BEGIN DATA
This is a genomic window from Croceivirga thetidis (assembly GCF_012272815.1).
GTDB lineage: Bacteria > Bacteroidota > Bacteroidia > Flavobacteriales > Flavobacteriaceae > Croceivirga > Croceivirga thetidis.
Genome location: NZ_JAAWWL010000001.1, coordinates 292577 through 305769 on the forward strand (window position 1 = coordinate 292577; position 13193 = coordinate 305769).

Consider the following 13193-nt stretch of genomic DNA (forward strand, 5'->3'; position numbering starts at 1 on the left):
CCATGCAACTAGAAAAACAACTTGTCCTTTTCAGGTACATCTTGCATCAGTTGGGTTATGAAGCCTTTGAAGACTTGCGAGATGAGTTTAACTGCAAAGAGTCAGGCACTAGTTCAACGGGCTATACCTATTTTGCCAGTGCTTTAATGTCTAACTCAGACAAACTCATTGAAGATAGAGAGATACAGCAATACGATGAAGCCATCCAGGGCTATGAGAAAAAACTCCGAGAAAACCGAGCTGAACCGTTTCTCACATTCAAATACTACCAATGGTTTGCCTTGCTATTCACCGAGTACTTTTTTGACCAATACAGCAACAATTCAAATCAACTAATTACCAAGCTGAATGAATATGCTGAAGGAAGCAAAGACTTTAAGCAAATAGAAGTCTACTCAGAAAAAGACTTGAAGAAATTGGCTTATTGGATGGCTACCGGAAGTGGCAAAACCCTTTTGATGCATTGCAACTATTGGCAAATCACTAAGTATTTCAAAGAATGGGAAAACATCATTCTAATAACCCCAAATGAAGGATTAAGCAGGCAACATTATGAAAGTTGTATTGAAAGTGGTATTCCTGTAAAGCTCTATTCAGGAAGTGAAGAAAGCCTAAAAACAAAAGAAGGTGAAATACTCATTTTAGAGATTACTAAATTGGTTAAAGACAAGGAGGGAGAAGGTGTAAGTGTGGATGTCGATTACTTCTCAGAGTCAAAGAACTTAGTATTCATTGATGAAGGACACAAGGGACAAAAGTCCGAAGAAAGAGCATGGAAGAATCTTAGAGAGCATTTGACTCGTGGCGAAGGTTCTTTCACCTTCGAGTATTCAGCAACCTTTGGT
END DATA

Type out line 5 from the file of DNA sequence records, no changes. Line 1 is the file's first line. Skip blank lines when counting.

CCATGCAACTAGAAAAACAACTTGTCCTTTTCAGGTACATCTTGCATCAGTTGGGTTATGAAGCCTTTGAAGACTTGCGAGATGAGTTTAACTGCAAAGAGTCAGGCACTAGTTCAACGGGCTATACCTATTTTGCCAGTGCTTTAATGTCTAACTCAGACAAACTCATTGAAGATAGAGAGATACAGCAATACGATGAAGCCATCCAGGGCTATGAGAAAAAACTCCGAGAAAACCGAGCTGAACCGTTTCTCACATTCAAATACTACCAATGGTTTGCCTTGCTATTCACCGAGTACTTTTTTGACCAATACAGCAACAATTCAAATCAACTAATTACCAAGCTGAATGAATATGCTGAAGGAAGCAAAGACTTTAAGCAAATAGAAGTCTACTCAGAAAAAGACTTGAAGAAATTGGCTTATTGGATGGCTACCGGAAGTGGCAAAACCCTTTTGATGCATTGCAACTATTGGCAAATCACTAAGTATTTCAAAGAATGGGAAAACATCATTCTAATAACCCCAAATGAAGGATTAAGCAGGCAACATTATGAAAGTTGTATTGAAAGTGGTATTCCTGTAAAGCTCTATTCAGGAAGTGAAGAAAGCCTAAAAACAAAAGAAGGTGAAATACTCATTTTAGAGATTACTAAATTGGTTAAAGACAAGGAGGGAGAAGGTGTAAGTGTGGATGTCGATTACTTCTCAGAGTCAAAGAACTTAGTATTCATTGATGAAGGACACAAGGGACAAAAGTCCGAAGAAAGAGCATGGAAGAATCTTAGAGAGCATTTGACTCGTGGCGAAGGTTCTTTCACCTTCGAGTATTCAGCAACCTTTGGT